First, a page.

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SGA Abington

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  1. We have not looked into it thoroughly, but there doesn't appear to be anything in the Executive Orders issued by the Governor which would address that. @J. J. mentioned a meeting of the PA Parliamentarians which was held in-person. I imagine that if anyone would know about such an order, it would be the state Parliamentarians.
  2. Our advisor is in charge of Student Affairs at our campus, and would be able to issue a policy for our campus. Would that satisfy the requirements? The full name of our campus is The Pennsylvania State University, Abington College, and it's part of the Pennsylvania State University Commonwealth system. Under other university regulations, Commonwealth Campuses have significant leeway in enacting or changing policies for their campus.
  3. We Are! Well, first off, it'd need to happen twice, according to the bylaws. Second, we've told other student orgs that they don't get money if they meet in-person, so it's a pretty bad look for us to do it twice.
  4. We are not allowed to meet in-person on campus, and we have no desire to meet in-person off-campus. It would put our members at risk, and more importantly it would be a bad example to the other student organizations, especially when we've told them they will get no funding if they meet in-person.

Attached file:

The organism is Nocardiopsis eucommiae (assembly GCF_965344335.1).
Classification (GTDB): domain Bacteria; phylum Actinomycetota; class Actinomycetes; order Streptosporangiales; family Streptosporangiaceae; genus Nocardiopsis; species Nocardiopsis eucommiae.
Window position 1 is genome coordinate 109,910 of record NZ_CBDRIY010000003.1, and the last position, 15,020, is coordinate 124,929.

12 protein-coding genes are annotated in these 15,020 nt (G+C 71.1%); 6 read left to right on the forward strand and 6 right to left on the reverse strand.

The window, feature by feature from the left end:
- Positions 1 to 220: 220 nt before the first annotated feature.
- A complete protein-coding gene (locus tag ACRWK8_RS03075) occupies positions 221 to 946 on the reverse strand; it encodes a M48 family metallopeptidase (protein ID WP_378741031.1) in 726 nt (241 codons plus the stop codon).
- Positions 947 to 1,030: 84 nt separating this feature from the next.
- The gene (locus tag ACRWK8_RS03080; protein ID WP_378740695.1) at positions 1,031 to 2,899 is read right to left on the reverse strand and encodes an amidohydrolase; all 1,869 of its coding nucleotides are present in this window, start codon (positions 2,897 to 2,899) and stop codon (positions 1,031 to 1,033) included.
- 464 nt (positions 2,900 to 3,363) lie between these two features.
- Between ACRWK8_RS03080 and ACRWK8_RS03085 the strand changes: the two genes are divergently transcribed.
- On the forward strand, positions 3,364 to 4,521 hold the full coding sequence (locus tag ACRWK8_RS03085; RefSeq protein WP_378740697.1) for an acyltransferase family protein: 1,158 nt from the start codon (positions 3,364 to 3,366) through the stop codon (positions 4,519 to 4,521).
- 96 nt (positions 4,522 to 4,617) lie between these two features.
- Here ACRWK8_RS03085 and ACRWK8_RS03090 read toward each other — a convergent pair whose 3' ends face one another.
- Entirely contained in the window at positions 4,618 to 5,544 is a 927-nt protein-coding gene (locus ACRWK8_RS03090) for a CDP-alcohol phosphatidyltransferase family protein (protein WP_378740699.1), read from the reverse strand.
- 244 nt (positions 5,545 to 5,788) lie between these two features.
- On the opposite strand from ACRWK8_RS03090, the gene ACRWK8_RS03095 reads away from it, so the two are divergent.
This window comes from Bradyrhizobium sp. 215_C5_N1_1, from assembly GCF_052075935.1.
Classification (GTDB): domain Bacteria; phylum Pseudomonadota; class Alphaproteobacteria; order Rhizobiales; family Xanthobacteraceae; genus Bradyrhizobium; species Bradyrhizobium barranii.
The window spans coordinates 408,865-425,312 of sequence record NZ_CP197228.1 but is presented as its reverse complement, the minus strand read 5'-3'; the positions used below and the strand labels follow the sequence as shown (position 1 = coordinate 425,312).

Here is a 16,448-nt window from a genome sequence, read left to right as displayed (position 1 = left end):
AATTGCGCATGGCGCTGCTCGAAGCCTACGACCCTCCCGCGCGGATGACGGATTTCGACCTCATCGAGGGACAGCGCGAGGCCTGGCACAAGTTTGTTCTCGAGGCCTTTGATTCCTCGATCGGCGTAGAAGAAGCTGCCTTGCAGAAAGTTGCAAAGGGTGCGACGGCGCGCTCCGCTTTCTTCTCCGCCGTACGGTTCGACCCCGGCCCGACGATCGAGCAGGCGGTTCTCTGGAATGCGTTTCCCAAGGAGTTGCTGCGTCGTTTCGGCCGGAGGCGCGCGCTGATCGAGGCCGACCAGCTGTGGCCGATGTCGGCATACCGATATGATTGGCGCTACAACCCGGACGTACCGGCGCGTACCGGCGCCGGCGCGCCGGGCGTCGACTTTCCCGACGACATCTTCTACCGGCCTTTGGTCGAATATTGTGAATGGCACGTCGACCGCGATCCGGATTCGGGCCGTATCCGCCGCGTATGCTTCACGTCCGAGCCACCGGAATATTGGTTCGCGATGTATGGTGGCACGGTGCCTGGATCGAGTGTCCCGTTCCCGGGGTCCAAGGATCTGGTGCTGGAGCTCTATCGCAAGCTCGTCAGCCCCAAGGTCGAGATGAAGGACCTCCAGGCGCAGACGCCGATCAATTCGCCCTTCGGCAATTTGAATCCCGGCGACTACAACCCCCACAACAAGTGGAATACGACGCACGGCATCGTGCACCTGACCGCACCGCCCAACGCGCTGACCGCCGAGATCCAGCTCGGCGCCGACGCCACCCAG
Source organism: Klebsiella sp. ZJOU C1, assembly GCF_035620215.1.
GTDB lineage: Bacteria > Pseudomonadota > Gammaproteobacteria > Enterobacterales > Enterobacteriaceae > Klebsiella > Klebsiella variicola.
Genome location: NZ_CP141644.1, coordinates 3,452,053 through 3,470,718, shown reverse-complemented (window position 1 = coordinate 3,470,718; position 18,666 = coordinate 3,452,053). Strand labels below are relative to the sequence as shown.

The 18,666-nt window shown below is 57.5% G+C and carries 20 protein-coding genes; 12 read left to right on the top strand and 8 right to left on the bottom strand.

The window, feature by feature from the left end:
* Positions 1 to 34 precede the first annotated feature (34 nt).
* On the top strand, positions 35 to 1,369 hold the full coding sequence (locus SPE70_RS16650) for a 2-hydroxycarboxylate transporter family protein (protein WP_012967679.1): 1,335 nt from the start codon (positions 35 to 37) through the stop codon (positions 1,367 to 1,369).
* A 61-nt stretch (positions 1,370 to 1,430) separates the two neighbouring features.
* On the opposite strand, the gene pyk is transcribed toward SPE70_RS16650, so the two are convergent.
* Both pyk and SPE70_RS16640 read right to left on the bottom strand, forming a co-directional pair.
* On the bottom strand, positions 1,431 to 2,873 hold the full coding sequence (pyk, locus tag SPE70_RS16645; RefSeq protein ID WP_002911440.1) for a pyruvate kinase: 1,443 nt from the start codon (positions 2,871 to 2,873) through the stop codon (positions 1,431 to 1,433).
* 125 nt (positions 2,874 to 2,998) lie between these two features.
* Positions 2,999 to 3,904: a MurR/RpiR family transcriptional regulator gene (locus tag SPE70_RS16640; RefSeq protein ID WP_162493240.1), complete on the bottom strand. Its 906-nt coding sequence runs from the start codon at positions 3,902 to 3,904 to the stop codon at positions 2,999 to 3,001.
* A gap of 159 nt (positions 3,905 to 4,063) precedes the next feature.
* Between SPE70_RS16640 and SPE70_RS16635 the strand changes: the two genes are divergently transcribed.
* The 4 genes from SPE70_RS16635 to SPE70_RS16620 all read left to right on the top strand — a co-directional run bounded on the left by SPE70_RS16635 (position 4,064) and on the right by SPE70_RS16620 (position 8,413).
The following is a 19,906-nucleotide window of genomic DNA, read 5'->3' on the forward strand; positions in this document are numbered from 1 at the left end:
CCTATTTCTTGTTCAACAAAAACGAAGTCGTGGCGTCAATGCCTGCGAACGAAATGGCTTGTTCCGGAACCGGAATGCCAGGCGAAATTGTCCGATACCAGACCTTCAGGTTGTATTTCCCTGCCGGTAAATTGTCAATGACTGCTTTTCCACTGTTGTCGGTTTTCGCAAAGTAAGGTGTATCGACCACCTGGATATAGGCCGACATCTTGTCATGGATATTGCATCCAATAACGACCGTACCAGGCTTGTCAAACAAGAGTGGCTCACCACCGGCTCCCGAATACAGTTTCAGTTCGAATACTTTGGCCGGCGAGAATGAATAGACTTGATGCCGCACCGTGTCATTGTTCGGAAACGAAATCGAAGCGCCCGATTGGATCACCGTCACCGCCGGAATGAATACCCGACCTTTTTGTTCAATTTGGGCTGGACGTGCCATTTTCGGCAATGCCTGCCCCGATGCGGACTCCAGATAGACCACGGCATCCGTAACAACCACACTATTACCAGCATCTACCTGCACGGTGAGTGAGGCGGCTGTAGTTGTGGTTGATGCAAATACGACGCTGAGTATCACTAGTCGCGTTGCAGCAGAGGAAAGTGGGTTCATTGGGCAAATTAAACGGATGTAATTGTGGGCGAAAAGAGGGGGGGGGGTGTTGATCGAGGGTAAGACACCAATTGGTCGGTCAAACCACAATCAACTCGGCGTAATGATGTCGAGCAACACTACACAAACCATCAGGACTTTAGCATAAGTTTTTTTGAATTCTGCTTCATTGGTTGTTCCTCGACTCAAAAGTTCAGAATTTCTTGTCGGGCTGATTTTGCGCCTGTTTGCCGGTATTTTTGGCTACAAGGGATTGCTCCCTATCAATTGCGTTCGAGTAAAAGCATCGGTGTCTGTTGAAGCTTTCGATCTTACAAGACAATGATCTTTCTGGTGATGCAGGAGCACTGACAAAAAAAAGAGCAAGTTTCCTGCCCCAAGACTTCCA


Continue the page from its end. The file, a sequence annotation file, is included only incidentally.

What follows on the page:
5. Hi everyone, I'm sure you've gotten tired by now of answering the same question about whether organizations can meet online, and giving the same answer: "It depends on what your bylaws say." Nevertheless, SGA Abington is in need of some guidance about this issue. Background: Due to the whole pandemic thing, student organizations- ourselves included- are not allowed to hold events or meetings on campus. We think we need to change the Senate's bylaws to allow virtual meetings so we can have a working legislative branch. Obviously, this puts us in a bit of a pickle. How are we supposed to meet in-person with 6 people (a quorum), twice, to change the bylaws if we're not allowed to meet in-person? Or do we need to meet in person at all? Would a policy from the University saying: "For the duration of the Covid-19 pandemic, SGA Abington is prohibited from meeting in person. For the duration of the pandemic, any online meetings using Zoom (or other, similar programs) shall have the full weight and authority, and responsibilities of in-person meetings. All decisions, votes, or actions taken during said meetings following such procedures as the Senate shall establish shall not require ratification by an in-person meeting." allow the Senate to meet virtually, without any bylaws amendment? I include the following relevant bylaws for further context. Apologies for formatting issues, I'm writing on my phone. Article II Section 4. Membership Requirements. Members are required to attend all meetings of this body. If a member is unable to attend a meeting of this body, the member shall notify the speaker no later than 24 hours before the meeting in order to be excused from the meeting. ARTICLE V. Meetings Section 1. Regular Meetings. The regular meetings of this body are held every second Friday during the Fall and Spring semesters, unless ordered otherwise by a vote at the previous meeting. The first meeting of each school year shall be held no later than the third Friday of the Fall semester. The first meeting of each calendar year shall be held no later than the second Friday of the Spring semester. Meetings shall occur no less than once every three academic weeks. The secretary shall email a call to the meeting three days prior to the meeting. Unless specified otherwise in the Constitution of the Penn State Abington Student Government, these bylaws, or in the parliamentary authority, all votes require a majority to be adopted. Section 2. Quorum. Six members of this body constitute a quorum. To establish a quorum, the secretary shall call the roll immediately after the presiding officer calls the meeting to order, at the conclusion of a recess, after this body votes to adjourn but before adjournment, and when any member suggests the absence of a quorum. To be effective, business conducted without a quorum must be approved at the next meeting with a quorum by a two-thirds majority vote. Section 3. Special Meetings. This body may not hold special meetings, except if a special meeting is ordered as part of a formal disciplinary procedure for the purpose of conducting a hearing and deciding punishment. Section 4. Cancelation of a Regularly Scheduled Meeting. The speaker may not cancel meetings except in case of extreme weather, emergencies, public transportation strike, university declared snow days, or an Act of God. The speaker may cancel a meeting for those reasons unilaterally. The president of the Penn State Abington Student Government Association may cancel a meeting in consultation with the Speaker. ARTICLE VII Parliamentary Authority The rules contained in Robert’s Rules of Order, Tenth Edition [we are aware it's not current but we don't have the most recent edition in the library yet] shall govern meetings when they are not in conflict with the laws of the Commonwealth of Pennsylvania, the policies of the Pennsylvania State University, the Constitution of the Penn State Abington Student Government Association, these bylaws, or any special rules of order that this body may adopt. ARTICLE VII Severability If any part of these bylaws is in conflict with the laws of the Commonwealth of Pennsylvania, the policies of the Pennsylvania State University, or the Constitution of the Penn State Abington Student Government Association, the conflict shall invalidate and replace the specific bylaw or phrasing in question, but may not be applied to invalidate or replace any other bylaws. ARTICLE VIII Amendment of Bylaws These bylaws may be amended at any regular meeting by a two-thirds vote if previous notice of the proposed amendments was given to the presiding officer at the prior meeting in writing and then sent to all members by the secretary. The Speaker shall send notice by postal mail or e-mail and shall send a copy of notice to the SGA Advisor. The Speaker may renumber sections in the Bylaws and any standing rules established by this body, without a vote to authorize the renumbering, when appropriate.